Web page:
In California, where I was, it was a closed primary state, and I was always registered as a Republican and always voted Republican. That’s something that’s out there. All the party chairs have it. And I don’t think it’s going to be an issue.
Leahy: So if you could the last four primaries that existed, how many did you vote for in Tennessee’s Republican primary and how many in California? Do you remember?
Starbuck: If I go back, it would be one primary here and then the rest in California were primaries because it would have been the last primary. It’d be two primaries here and then the rest in California.
Leahy: The primary here would have been August of 2020 and March of 2020. So you voted here in those GOP primaries and then the previous two were in California, is that right?
Robby Starbuck also previously told The Star “I don’t feel it’s necessary” to explain why he claimed that he voted in two Tennessee GOP primaries in 2020, when voting records provided to The Star by Williamson County officials show that he did not vote in either 2020 Tennessee GOP primary.
Tennessee Republican Party bylaws require active Republicans to have either voted in three of the last four statewide GOP primaries or to have their status as a bona fide Republican vouched for in writing by Republican officials in the district. The TNGOP Executive Committee must then approve a vouched for candidate by majority vote in order to qualify to be on the August 2022 GOP primary ballot.
Several other Republicans are also reportedly considering entering the TN-5 race, including former Tennessee State House Speaker Beth Harwell, Maury County Mayor Andy Ogles, former Tennessee National Guard Brigadier General Kurt Winstead, former State Department spokesman Morgan Ortagus, and Nashville businessman Baxter Lee.
Ortagus was endorsed last month by former President Donald Trump for the TN-5 seat, should she choose to enter the race. Davidson County election records indicate she registered to vote in Tennessee for the first time in November 2021.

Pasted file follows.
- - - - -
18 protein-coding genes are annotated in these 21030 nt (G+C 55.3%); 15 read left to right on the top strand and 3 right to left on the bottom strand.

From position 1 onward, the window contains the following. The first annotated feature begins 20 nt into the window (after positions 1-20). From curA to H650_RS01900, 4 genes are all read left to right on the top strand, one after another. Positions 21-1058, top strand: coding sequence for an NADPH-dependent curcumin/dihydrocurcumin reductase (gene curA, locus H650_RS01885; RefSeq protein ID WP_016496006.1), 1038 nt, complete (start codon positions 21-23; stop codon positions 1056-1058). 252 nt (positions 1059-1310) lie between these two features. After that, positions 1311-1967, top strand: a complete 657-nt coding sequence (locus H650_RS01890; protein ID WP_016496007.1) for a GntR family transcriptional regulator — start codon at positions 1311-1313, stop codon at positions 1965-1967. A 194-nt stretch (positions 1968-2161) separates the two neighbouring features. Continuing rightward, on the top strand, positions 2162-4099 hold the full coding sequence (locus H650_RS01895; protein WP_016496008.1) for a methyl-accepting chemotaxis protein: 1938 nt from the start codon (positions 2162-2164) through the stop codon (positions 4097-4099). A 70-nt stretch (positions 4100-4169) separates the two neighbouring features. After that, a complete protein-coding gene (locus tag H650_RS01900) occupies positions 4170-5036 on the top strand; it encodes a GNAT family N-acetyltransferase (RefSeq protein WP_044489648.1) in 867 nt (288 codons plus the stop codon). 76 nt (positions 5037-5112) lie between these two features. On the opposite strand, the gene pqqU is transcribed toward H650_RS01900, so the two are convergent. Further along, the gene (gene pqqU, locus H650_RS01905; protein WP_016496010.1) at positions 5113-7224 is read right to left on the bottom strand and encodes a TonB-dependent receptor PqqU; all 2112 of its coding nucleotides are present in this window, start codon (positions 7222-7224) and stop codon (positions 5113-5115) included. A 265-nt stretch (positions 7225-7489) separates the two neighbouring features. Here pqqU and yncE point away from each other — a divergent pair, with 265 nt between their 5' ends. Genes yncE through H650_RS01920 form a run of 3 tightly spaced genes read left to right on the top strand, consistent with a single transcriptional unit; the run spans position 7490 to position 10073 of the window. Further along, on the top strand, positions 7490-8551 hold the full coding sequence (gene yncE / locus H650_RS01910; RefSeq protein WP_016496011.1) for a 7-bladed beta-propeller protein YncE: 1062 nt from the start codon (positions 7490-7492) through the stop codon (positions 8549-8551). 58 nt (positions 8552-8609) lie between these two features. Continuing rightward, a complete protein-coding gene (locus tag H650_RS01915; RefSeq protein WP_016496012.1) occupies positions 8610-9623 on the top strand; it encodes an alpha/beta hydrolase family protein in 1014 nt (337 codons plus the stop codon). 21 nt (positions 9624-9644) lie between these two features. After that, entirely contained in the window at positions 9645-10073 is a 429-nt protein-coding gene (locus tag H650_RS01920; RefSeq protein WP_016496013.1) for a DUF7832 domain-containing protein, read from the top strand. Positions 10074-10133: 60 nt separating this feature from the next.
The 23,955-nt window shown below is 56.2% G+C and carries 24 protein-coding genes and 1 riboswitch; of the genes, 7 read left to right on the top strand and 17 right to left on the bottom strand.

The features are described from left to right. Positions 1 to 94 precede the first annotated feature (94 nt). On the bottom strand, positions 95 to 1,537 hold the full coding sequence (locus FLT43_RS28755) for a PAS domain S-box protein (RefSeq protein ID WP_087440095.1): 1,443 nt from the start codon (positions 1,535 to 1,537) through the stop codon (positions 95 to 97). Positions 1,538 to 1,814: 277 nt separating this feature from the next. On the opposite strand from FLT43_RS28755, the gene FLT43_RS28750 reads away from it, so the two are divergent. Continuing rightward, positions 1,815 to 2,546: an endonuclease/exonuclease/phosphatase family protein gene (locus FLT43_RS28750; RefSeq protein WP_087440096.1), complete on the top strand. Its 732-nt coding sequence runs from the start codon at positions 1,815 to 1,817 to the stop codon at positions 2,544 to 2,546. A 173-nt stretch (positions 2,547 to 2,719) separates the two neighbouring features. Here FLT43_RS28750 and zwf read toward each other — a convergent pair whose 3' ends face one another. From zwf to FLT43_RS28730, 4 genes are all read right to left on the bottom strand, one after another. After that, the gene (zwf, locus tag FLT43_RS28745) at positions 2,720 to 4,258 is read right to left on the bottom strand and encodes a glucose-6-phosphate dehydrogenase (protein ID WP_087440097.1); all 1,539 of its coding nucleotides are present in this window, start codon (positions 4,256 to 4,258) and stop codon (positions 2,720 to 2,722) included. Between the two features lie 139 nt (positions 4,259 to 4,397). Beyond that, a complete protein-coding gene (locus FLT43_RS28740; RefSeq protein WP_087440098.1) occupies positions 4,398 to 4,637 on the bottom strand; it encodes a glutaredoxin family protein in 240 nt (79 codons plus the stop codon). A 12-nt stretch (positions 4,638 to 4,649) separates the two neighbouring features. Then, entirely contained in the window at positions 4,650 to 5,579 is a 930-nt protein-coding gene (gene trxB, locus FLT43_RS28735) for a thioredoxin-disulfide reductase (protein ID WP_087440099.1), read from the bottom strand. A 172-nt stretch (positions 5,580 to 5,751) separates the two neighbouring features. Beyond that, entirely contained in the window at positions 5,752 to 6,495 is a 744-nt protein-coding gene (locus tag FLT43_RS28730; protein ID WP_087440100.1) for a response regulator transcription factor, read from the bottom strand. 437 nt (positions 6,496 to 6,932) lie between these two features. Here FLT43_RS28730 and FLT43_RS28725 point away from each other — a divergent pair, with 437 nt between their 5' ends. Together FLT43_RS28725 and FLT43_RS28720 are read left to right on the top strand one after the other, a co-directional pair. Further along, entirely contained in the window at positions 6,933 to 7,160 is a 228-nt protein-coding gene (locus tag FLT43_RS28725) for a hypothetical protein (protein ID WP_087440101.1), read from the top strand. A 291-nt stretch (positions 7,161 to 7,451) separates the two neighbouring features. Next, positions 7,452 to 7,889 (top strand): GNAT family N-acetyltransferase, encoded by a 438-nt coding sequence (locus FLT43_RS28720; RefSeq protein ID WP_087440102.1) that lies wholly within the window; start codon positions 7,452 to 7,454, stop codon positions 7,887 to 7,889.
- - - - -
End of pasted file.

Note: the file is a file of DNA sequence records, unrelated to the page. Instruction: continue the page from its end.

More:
In November 2020, three months after he missed voting in the August 2020 Tennessee GOP primary because he “wasn’t a full time resident” of Tennessee, Starbuck publicly announced that he was a candidate for the TN-5 seat. His formal declaration of candidacy with the FEC came in June 2021.
Robby Starbuck has provided The Star with a document from California election officials dated in August 2016 which shows he was a registered Republican in California at the time of an apparent change of address and was also previously registered as a Republican.
Sources have provided The Star with additional documentation which purport to come from California election officials which show that Robby Starbuck voted in the Direct Statewide Primary in that state in 2018, as well as the Presidential Primary in that state in 2016. That same document showed Starbuck terminated his registered voter status in 2019.
Notably, California does not conduct Statewide Republican primaries any more. Instead, primaries involve candidates of both parties.
The Star has not yet verified either document, but will do so in an upcoming story on Starbuck’s voting history in California.